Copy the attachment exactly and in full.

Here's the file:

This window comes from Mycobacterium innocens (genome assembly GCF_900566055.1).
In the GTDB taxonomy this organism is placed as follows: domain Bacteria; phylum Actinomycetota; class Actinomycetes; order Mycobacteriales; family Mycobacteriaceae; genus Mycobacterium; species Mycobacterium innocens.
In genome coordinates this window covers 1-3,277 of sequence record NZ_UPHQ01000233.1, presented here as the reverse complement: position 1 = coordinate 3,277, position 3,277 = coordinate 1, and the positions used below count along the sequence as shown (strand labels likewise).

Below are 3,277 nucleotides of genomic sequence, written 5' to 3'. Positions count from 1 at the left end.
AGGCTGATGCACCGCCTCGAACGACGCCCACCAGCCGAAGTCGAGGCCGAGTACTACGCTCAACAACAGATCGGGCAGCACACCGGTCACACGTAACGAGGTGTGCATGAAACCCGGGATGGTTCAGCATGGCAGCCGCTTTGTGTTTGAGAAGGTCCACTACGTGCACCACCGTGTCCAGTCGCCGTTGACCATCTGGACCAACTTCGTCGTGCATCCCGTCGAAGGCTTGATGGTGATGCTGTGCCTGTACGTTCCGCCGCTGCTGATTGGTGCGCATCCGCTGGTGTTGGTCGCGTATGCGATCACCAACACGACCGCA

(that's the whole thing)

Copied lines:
This window comes from Mycobacterium innocens (genome assembly GCF_900566055.1).
In the GTDB taxonomy this organism is placed as follows: domain Bacteria; phylum Actinomycetota; class Actinomycetes; order Mycobacteriales; family Mycobacteriaceae; genus Mycobacterium; species Mycobacterium innocens.
In genome coordinates this window covers 1-3,277 of sequence record NZ_UPHQ01000233.1, presented here as the reverse complement: position 1 = coordinate 3,277, position 3,277 = coordinate 1, and the positions used below count along the sequence as shown (strand labels likewise).

Below are 3,277 nucleotides of genomic sequence, written 5' to 3'. Positions count from 1 at the left end.
AGGCTGATGCACCGCCTCGAACGACGCCCACCAGCCGAAGTCGAGGCCGAGTACTACGCTCAACAACAGATCGGGCAGCACACCGGTCACACGTAACGAGGTGTGCATGAAACCCGGGATGGTTCAGCATGGCAGCCGCTTTGTGTTTGAGAAGGTCCACTACGTGCACCACCGTGTCCAGTCGCCGTTGACCATCTGGACCAACTTCGTCGTGCATCCCGTCGAAGGCTTGATGGTGATGCTGTGCCTGTACGTTCCGCCGCTGCTGATTGGTGCGCATCCGCTGGTGTTGGTCGCGTATGCGATCACCAACACGACCGCA